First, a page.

Urbanisation and consumption in China come together in this week’s post.
The former is said by the Hong Kong Trade Development Council to be an “irresistible force” and a key plank of China’s development plan. They note that:
The “National Plan for Promoting Healthy Urbanisation (2011-2020) has been reportedly formulated. Under this, over 20 city clusters will be built across the country…It’s expected that comprehensive support measures for urbanisation reform, covering land, household registration and social, healthcare and education services, will also be introduced successively in 2013.”
The infrastructure and construction side of urbanisation was covered in our recent post China’s Urban Billion(s). Here we’ll look at some recent news on the consumer side – because urbanising, means consumer spending…
While many of the big international consumer goods companies are already targeting the Chinese middle class in a widening variety of cities (hundreds of which will not be familiar to most outside of China – see our post here), there are also significant sales opportunities closer to home. This is because much of the spending on luxury items (some 60%) happens outside China, HSBC’s new report on luxury retail trends, also highlighted by HKTDC, addresses this point:
“HSBC’s new report on luxury retail trends looks at the influence of Chinese travellers on luxury consumption globally. The Bling Dynasty found that mainland residents, now able to travel abroad more freely, are already dominating in many luxury markets, particularly in Hong Kong, the luxury capital on the mainland’s doorstep.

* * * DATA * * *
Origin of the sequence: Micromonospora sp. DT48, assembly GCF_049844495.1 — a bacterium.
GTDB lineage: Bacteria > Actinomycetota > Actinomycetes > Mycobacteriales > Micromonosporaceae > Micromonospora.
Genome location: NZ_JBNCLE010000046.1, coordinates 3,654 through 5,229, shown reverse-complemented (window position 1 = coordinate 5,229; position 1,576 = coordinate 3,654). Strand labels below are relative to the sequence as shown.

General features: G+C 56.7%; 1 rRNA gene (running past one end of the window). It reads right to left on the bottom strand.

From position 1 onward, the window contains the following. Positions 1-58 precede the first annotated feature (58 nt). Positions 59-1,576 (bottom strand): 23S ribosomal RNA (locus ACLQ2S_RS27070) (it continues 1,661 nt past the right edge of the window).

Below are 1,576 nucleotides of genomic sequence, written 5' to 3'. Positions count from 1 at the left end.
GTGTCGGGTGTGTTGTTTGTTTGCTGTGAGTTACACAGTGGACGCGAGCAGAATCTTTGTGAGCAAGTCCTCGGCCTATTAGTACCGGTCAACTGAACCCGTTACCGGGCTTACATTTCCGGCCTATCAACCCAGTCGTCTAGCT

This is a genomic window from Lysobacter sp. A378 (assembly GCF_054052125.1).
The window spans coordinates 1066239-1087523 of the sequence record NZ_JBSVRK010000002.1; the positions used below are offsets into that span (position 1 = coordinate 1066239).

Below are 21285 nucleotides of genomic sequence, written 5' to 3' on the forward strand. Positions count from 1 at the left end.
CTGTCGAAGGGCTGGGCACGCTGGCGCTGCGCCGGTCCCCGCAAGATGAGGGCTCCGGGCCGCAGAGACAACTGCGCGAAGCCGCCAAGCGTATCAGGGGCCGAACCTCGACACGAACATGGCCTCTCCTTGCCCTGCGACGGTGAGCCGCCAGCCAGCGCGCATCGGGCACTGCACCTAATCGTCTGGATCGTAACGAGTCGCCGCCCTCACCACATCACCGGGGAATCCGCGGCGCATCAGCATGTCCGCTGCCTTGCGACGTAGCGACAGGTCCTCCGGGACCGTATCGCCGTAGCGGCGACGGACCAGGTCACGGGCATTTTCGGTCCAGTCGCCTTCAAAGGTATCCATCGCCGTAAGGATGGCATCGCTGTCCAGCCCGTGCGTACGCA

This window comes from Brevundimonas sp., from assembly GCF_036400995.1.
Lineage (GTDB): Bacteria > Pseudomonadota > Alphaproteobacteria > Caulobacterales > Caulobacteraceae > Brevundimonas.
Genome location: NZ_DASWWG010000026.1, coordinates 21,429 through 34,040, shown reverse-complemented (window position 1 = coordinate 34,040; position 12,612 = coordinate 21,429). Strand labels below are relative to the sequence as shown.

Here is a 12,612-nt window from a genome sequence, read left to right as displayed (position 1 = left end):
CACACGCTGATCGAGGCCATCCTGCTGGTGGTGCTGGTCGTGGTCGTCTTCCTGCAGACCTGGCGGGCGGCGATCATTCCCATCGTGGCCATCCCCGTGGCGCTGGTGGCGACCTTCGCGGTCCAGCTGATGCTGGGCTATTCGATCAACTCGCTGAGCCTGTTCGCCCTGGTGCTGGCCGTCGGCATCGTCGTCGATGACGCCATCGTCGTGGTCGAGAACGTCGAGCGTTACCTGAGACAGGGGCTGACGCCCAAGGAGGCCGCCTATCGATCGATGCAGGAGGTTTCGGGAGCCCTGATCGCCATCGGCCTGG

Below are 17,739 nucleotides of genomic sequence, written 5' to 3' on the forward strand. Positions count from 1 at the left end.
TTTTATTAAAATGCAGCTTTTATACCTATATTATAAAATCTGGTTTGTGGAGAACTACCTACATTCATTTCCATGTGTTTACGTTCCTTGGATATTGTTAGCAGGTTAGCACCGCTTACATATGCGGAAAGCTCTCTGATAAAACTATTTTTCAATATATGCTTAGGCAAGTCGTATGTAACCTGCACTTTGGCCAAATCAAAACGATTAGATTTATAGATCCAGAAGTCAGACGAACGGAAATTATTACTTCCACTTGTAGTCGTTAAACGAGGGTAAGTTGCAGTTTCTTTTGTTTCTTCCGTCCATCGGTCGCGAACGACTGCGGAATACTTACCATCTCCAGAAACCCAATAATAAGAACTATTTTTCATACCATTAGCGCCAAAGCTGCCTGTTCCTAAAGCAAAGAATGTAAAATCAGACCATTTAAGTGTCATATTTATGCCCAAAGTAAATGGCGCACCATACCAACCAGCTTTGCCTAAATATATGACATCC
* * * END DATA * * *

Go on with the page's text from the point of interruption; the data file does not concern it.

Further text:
The report found that, on average, Chinese travellers spend more than one-third of their travel budget on shopping, compared to only 11 per cent on food and accommodation. This contrasts with Americans and Germans, who are likely to spend more on accommodation. Given this propensity and the increasing wealth of Chinese travellers, the report noted that they are likely to increase their spending substantially.”
Amazingly “75 per cent of watches sold in Hong Kong, and close to 60 per cent of handbags and accessories, are bought by visiting mainland tourists”.
But are other shopping destinations such as London taking note? Perhaps it is surprising that only around a third of watch brands in a recently-visited major London department store have any Chinese branding or literature, and that less than half of the high-end stores on Bond Street advertise China UnionPay payment facilities.
Jing Daily makes the point that, even when retailers and brands are aware of the opportunity, many are unable to capitalise on it effectively:
“Chinese tourists are on track to take more than 155 million overseas trips by 2020 and will make 1.7 million arrivals in the United States in 2013.
With luxury brands like Hermès receiving as much as 30 percent of global sales from Chinese customers, it is no wonder that they are one of the most pursued customer segments by luxury brands and hospitality providers…But despite aggressive courting of Chinese travelers in key gateway cities around the world, few luxury providers actually understand what they want.”
As more Chinese tourists travel further afield in search of special experiences and exclusive offers, more international brands have an opportunity to adapt their offering and proactively (and profitably) engage – without even having had to set up shop in a far-away city cluster.
We’ll be exploring the issues with our specialist partners on our new China Edge LinkedIn Group.
(But for brands that wasn’t more practical support, check out our China Edge event on July 3, in London: Service and Hospitality for High Net Worth Chinese, London, Wednesday, July 3, 2013)